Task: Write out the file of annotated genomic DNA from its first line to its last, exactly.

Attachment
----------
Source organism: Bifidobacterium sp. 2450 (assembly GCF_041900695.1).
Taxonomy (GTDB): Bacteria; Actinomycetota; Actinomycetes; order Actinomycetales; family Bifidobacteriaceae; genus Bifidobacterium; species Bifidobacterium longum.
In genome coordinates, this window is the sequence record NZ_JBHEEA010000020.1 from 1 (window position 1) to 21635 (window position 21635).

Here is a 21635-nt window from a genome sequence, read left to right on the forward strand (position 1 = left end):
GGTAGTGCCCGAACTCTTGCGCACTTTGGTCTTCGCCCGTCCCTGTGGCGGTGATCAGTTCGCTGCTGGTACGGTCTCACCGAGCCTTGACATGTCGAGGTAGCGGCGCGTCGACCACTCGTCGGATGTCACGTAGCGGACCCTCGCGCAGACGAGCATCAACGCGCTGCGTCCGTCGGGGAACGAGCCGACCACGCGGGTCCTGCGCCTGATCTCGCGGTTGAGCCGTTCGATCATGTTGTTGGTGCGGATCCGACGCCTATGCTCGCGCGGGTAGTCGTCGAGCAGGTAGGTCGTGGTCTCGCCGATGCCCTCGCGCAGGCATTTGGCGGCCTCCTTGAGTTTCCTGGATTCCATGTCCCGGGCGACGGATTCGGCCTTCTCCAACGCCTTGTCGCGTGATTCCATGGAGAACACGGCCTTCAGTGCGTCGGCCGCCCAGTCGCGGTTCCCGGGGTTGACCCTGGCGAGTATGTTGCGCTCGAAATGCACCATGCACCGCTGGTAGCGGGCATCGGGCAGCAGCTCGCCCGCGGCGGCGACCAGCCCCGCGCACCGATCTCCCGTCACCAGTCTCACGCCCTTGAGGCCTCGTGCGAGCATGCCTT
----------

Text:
Source organism: Bifidobacterium sp. 2450 (assembly GCF_041900695.1).
Taxonomy (GTDB): Bacteria; Actinomycetota; Actinomycetes; order Actinomycetales; family Bifidobacteriaceae; genus Bifidobacterium; species Bifidobacterium longum.
In genome coordinates, this window is the sequence record NZ_JBHEEA010000020.1 from 1 (window position 1) to 21635 (window position 21635).

Here is a 21635-nt window from a genome sequence, read left to right on the forward strand (position 1 = left end):
GGTAGTGCCCGAACTCTTGCGCACTTTGGTCTTCGCCCGTCCCTGTGGCGGTGATCAGTTCGCTGCTGGTACGGTCTCACCGAGCCTTGACATGTCGAGGTAGCGGCGCGTCGACCACTCGTCGGATGTCACGTAGCGGACCCTCGCGCAGACGAGCATCAACGCGCTGCGTCCGTCGGGGAACGAGCCGACCACGCGGGTCCTGCGCCTGATCTCGCGGTTGAGCCGTTCGATCATGTTGTTGGTGCGGATCCGACGCCTATGCTCGCGCGGGTAGTCGTCGAGCAGGTAGGTCGTGGTCTCGCCGATGCCCTCGCGCAGGCATTTGGCGGCCTCCTTGAGTTTCCTGGATTCCATGTCCCGGGCGACGGATTCGGCCTTCTCCAACGCCTTGTCGCGTGATTCCATGGAGAACACGGCCTTCAGTGCGTCGGCCGCCCAGTCGCGGTTCCCGGGGTTGACCCTGGCGAGTATGTTGCGCTCGAAATGCACCATGCACCGCTGGTAGCGGGCATCGGGCAGCAGCTCGCCCGCGGCGGCGACCAGCCCCGCGCACCGATCTCCCGTCACCAGTCTCACGCCCTTGAGGCCTCGTGCGAGCATGCCTT